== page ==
Why MHL Collects Water Quality Data

Water Quality data is collected to provide essential information about the state of NSW estuaries, lakes and lagoons. Baseline data on many parameters are recorded for input into projects undertaken as part of NSW or Local Government programs in areas of estuary, flood-plain, coastal and environmental management.

What We Monitor

MHL monitors the basic physical water quality parameters of on a continuous basis:
  • temperature
  • conductivity / salinity (derived)
  • pH
  • dissolved oxygen concentration
  • dissolved oxygen % saturation
  • turbidity
  • redox, and water Level
When required MHL staff can take water samples, or install automatic water samplers. These samples can be tested at a laboratory for whatever parameters which are required.

NSW Estuary Management Policy

The NSW Estuary Management Policy was developed to encourage the integrated, balanced, responsible and ecologically sustainable use of the State's estuaries. The policy is designed to reflect and promote co-operation between the State Government, local government, catchment management committees, land-holders and estuary users in the development and implementation of estuary management plans for each estuary.

To assist in the development of estuary management plans, a draft Estuary Management Manual (NSW Government 1992) was published to outline the process of implementation. Essentially, the process consists of eight steps. These steps are:

    1. form an estuary management committee
    2. assess existing data
    3. carry out estuary processes study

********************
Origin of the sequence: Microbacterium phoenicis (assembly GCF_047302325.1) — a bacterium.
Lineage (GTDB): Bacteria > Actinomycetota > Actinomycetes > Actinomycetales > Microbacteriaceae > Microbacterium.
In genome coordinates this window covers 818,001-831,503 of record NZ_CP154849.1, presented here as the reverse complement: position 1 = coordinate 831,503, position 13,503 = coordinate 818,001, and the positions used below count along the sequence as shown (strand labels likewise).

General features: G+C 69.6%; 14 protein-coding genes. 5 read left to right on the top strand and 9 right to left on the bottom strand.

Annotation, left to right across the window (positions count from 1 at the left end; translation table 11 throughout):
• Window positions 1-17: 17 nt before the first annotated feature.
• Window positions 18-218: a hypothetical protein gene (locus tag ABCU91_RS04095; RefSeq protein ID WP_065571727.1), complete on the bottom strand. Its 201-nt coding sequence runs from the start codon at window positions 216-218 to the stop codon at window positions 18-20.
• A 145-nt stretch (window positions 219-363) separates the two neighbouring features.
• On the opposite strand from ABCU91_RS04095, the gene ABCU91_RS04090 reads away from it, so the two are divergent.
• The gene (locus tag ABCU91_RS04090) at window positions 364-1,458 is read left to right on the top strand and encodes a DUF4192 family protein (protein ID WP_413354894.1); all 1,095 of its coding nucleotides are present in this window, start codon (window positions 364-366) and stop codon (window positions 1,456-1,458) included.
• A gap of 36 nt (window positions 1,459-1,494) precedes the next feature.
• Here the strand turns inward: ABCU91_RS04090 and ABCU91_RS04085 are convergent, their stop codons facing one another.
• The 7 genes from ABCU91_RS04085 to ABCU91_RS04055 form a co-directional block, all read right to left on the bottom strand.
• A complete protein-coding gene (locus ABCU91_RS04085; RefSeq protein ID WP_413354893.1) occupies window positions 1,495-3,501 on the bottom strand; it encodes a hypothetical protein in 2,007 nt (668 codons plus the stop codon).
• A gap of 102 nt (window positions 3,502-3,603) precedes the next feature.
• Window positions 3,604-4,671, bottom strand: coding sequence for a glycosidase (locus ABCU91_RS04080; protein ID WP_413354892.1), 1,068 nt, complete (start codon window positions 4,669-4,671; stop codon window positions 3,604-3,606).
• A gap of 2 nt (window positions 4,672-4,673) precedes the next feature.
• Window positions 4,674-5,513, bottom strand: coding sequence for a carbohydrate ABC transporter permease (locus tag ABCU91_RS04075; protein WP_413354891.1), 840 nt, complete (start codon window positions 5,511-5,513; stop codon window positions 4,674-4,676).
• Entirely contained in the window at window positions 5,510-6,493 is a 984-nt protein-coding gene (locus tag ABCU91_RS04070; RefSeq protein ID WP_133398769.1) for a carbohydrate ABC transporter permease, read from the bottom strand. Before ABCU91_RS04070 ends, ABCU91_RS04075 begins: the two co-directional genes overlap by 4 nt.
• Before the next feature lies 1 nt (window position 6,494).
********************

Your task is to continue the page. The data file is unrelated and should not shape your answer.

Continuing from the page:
4. carry out estuary management study
    5. draft estuary management plan
    6. review estuary management plan
    7. adopt and implement estuary management plan, and
    8. monitor and review management process.
MHL is asked to collect water quality data when there is little available data in a water-way, and then this is used in the modelling as part of the estuary processes study. This data collection may be in the form of samples, water quality profiles, or the installation of a continuous water quality meter.

Numerical Modelling

Numerical modelling is a series of mathematical expressions used to describe the behaviour of a water-way. To do so there are a number of raw data sets required. MHL's water quality data has been used to model a number of NSW's coastal water bodies in the past. The main parameters from the time series instruments of concern are temperature, salinity and water level, as these are required to understand the mixing and flushing of an estuary.
From water samples and samplers, the main use of the data is to model the behaviour of nutrients and suspended sediments during a storm event. This data is combined with the discharge to give a pollutant loading. At some sites both a continuous water quality instrument and a water sampler have been installed, this allows the samples to be collected when there is a change in the physical water quality parameters.

Public education programs through environment centres

MHL provide near real-time continuous water quality data for environmental centres for public education, through council facilities and environmental centres. One such web site is The Coastal Environment Centre (CEC) is a Pittwater Council Facility which aims to provide environmental information, education and recreation for a broad audience.

EPA Licensing

MHL monitors water quality information in industrial and residential areas to assist clients with the EPA licencing requirements.
These clients are local councils, land developers, industrial clients. One such client is BHP Port Kembla Steel works, who can access their data through the internet.